The morning was followed by a lunch to delegates in the Vegetarian Board Room. It was served by Mr. Relfe, of the Acme Vegetarian Restaurant, was in very good style, and was much appreciated.

The afternoon session was largely attended. The balance sheet was read by the hon. treasurer, the several reports by the several agents and secretaries of societies. The report is published in full, and will be sent free to any one forwarding a stamped addressed wrapper to the Secretary, Memorial Hall, Farringdon Street, E.C.

The officers for the year 1896 were then elected by ballot, and the following were the officers appointed :-

PRESIDENT - A. F. Hills.
VICE-PRESIDENTS (honoris causa) - Rev. Professor J. E. B. Mayor, William E. Axon, Rev. H. S. Clubb, Josiah Oldfield.
HON. TREASURER - Wm. Theobald.
HON. SOLICITOR - G. C. Prior

The Annual Meeting then moved a vote of thanks to the retiring hon. secretary for service ably rendered, and unanimously agreed to the appointment which had been made by the Executive of Mr. F. P. Doremus as secretary of the Union.

The following resolutions proposed by the executive were then carried unanimously :-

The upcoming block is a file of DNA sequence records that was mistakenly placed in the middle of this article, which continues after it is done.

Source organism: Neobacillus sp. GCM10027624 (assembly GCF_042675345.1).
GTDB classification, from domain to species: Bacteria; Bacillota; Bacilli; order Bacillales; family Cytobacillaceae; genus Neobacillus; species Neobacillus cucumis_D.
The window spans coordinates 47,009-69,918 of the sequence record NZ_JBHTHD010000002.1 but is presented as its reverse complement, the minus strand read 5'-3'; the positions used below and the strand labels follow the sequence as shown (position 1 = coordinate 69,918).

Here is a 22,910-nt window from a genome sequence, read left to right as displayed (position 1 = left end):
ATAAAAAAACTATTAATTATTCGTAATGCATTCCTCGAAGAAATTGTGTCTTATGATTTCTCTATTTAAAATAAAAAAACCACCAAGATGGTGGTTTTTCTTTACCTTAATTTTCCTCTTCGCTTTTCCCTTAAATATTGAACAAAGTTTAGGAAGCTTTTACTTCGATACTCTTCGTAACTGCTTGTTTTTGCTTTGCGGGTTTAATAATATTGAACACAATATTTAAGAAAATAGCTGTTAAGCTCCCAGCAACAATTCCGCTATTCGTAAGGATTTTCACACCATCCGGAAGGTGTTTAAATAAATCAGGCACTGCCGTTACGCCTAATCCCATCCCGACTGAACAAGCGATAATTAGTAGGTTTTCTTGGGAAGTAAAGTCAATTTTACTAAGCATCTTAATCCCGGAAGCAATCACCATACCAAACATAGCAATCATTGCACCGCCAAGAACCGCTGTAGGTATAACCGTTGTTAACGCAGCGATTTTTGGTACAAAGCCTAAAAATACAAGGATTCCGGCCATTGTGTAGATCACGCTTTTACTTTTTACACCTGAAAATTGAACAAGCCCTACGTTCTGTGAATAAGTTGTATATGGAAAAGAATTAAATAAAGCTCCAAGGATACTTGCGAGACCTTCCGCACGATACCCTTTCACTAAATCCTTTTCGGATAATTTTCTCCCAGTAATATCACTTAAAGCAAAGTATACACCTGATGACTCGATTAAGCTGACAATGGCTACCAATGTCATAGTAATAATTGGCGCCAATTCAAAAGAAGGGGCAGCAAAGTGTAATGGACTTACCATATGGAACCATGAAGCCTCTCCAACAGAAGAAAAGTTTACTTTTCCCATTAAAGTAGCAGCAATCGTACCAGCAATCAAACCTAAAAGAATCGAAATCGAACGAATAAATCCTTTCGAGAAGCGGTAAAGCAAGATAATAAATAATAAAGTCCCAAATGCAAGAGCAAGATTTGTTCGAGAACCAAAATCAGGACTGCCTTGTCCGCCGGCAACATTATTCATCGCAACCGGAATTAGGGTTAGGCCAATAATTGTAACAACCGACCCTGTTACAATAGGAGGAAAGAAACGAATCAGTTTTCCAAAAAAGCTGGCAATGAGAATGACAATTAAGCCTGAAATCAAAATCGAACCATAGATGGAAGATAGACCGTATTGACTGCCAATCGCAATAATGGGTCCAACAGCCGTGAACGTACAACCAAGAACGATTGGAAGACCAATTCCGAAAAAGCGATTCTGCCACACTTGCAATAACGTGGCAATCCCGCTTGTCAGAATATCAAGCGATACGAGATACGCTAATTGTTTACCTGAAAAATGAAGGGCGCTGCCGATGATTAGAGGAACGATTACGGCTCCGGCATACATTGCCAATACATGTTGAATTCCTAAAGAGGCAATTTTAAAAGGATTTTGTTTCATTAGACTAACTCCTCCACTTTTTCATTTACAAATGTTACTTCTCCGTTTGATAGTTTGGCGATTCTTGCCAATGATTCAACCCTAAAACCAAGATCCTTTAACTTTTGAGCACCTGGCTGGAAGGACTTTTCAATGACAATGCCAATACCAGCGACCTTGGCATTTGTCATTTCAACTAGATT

"That no society shall be entitled to vote at any public meeting of the Union until one month has elapsed from the date of application of the same for affiliation to the Union."

"That the delegates of foreign societies should be considered to remain in office for the next general meeting, after the expiration of their year of office, if no credentials should have been received. This shall refer, however, only to those foreign societies which have been in communication with the Union during the previous year, and as to which the Committee is satisfied that credentials will be likely to arrive."

"That every Society shall pay a fee of 5s. on affiliation, and that this shall entitle the society to one vote at any general meeting held during the remainder of the year, and that a further fee of 5s. shall be paid for each further vote claimed during the period. And that after the expiration of the year in which the affiliation had taken place, all fees shall be payable in January 1st, viz. 5s for each vote claimed by the society."

It was then decided to hold and International Congress in London in the summer of 1897 in connection with the jubilee of the Vegetarian Society.

The session was followed by tea and general conversation and renewing of old acquaintanceships.